In testimony before the Georgia House of Representatives Higher Education Appropriations Subcommittee on Jan. 24, UGA President Michael F. Adams told legislators that the university’s priorities were improved salaries for faculty and staff; obtaining funding for the expansion of the College of Pharmacy, the maintenance of campus facilities; relief from health insurance and utility cost increases; and state support for the proposal to convert the Navy School property into a health sciences campus.
Salaries at UGA have slipped in recent years relative to institutions in the Southeastern Conference, the Southern Regional Education Board and the regents-established national peer list, Adams said. For example, in 2000, faculty salaries at UGA ranked sixth in that regents peer group, but by 2006 had fallen to 12th.
“We compete in a national and international labor market,” he said. “If we want to continue to offer the best possible educational experience for the best of Georgia’s young people, we must continue to put the best faculty in front of them in the best possible learning environment.”
While the rankings contain data about faculty salaries alone, Adams made it clear that staff salaries are an equally pressing issue.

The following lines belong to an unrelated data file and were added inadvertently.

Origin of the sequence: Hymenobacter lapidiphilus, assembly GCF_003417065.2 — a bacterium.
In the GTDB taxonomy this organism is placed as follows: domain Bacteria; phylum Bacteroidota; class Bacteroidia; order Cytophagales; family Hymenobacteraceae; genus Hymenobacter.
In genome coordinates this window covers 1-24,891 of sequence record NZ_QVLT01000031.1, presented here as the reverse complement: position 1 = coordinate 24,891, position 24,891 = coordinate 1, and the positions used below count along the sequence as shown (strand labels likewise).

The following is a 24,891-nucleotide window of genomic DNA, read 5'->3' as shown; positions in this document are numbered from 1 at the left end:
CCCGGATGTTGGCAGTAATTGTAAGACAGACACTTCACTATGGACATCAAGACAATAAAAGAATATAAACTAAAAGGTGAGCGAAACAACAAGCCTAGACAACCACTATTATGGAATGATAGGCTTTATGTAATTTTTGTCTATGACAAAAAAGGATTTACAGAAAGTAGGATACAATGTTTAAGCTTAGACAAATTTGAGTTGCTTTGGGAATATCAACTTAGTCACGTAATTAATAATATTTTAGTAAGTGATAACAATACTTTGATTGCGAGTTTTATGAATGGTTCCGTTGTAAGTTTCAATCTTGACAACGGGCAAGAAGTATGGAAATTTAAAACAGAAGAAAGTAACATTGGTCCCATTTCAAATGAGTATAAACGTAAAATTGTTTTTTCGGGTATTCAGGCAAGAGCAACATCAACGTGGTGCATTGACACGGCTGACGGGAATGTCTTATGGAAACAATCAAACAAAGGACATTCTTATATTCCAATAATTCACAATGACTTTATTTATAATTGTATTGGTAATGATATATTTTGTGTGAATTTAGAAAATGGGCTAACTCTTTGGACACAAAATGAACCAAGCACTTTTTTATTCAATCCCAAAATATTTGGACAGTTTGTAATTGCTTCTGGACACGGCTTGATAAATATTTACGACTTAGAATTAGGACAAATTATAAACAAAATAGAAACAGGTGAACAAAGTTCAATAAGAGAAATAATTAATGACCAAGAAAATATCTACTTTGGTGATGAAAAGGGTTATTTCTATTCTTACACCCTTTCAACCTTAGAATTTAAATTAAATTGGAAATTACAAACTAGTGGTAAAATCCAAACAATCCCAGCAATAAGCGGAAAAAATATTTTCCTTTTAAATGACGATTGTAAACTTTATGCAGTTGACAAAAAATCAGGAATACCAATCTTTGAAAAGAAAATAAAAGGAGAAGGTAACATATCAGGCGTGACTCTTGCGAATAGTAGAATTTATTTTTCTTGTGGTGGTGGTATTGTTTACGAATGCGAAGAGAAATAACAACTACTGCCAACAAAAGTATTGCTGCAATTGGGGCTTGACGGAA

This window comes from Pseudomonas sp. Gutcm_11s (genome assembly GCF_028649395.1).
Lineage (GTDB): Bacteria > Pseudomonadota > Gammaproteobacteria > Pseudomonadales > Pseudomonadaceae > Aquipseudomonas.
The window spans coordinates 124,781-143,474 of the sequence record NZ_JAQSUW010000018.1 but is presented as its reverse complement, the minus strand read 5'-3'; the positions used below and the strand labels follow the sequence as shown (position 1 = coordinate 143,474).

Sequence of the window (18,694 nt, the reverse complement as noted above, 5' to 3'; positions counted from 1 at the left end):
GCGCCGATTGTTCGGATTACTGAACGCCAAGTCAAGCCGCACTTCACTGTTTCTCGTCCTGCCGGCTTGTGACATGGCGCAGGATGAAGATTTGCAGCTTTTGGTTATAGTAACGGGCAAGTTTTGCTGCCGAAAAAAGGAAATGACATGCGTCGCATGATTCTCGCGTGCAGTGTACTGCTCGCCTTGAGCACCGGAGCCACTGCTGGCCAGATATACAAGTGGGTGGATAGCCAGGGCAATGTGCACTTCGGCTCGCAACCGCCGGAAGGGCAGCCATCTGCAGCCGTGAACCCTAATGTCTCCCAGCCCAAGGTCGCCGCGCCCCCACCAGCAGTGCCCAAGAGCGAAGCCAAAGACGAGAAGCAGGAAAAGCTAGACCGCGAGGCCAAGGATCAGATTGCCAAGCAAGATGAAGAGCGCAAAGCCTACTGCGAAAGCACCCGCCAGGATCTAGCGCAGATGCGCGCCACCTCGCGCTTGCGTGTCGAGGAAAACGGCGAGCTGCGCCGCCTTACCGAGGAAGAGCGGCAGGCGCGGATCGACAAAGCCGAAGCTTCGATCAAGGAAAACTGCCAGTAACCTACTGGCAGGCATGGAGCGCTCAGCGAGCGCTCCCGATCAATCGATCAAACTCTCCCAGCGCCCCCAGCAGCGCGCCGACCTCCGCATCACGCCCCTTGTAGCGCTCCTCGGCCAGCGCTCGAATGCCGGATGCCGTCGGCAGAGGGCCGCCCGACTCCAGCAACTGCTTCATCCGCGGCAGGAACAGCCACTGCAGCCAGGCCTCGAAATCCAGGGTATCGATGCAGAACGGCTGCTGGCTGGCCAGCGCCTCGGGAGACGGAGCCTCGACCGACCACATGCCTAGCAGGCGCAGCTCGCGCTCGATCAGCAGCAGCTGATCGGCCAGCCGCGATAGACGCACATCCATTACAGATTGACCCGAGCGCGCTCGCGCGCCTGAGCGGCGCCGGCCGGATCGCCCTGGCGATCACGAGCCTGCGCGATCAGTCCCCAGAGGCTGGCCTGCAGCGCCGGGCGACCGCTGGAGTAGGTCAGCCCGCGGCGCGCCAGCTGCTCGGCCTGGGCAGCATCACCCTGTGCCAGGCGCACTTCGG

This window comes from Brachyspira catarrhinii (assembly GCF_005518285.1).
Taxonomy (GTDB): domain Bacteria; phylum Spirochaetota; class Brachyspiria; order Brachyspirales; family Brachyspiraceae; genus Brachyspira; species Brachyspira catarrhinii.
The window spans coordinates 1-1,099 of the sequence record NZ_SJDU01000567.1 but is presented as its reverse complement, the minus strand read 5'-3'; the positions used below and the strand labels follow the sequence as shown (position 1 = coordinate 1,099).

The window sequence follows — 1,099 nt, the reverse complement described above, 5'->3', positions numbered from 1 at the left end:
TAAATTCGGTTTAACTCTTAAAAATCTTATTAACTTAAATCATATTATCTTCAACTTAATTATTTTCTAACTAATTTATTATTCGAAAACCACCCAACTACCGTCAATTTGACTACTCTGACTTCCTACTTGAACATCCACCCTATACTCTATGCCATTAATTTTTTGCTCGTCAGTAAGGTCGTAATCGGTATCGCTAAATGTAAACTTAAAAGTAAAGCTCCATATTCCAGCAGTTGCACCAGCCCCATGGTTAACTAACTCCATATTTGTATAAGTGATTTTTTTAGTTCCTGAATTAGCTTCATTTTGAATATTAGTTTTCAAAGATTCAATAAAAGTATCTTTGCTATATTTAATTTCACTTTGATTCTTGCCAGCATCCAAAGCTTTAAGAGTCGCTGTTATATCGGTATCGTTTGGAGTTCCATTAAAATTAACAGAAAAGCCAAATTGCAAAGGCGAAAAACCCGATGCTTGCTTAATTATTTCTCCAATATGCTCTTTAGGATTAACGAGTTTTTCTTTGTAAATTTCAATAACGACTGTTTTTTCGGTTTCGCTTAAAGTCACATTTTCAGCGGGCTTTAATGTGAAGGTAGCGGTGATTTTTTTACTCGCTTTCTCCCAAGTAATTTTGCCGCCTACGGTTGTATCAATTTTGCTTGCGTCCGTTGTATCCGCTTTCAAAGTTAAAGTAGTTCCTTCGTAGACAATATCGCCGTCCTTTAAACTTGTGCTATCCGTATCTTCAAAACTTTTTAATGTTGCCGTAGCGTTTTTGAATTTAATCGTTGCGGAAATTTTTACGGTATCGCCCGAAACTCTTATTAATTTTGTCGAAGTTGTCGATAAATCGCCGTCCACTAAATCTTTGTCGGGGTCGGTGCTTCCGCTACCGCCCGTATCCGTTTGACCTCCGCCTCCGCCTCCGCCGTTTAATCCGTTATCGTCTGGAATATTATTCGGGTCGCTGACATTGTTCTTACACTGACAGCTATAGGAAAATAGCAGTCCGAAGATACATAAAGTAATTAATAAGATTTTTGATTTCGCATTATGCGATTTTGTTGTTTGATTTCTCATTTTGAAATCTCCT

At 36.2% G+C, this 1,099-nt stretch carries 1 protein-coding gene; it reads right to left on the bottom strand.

The president expressed appreciation to the governor for including $37 million for the expansion of the pharmacy college in his 2007 fiscal year budget. That expansion would allow an additional 50-75 pharmacy students to enroll each year, bringing the total class size to 200. There is a serious deficiency in the number of pharmacists trained in Georgia and the number of pharmacists serving rural communities, Adams told the committee, and the land-grant university has a responsibility to meet that need.
The other major-facilities need is major repair and renovation, or MRR, funding. The UGA campus is home to more than half the state’s century-old or older buildings, many of which need significant repairs to continue to serve the faculty and students. There is a $300 million backlog of deferred maintenance for electrical system repairs, HVAC upgrades, plumbing systems and fire protection.
Two other operational matters are straining the UGA budget, he said—health insurance and utility costs. The 75 percent share of employee and retiree premiums that the university pays has risen by $10.7 million—or 23 percent—since fiscal year 2004, leaving a shortfall in the UGA budget of $5 million. The same is true in utility costs, where there is a $6.7 million shortfall.
Finally, he asked legislators for support of the UGA proposal for the Navy School property in Athens. Citing the opportunities for public-private partnerships among UGA, the Medical College of Georgia, Athens Technical College and the two area hospitals, Adams touted the economic impact benefits of a UGA health sciences campus on the 58-acre site.
“Coupled with the newly established College of Public Health and the commitment to expanding medical research, the acquisition of the Navy School property would be a terrific boon for the city of Athens, the University of Georgia and the state of Georgia,” he said. “The economic development potential of a full health science and health research campus in Athens has almost unlimited reach.”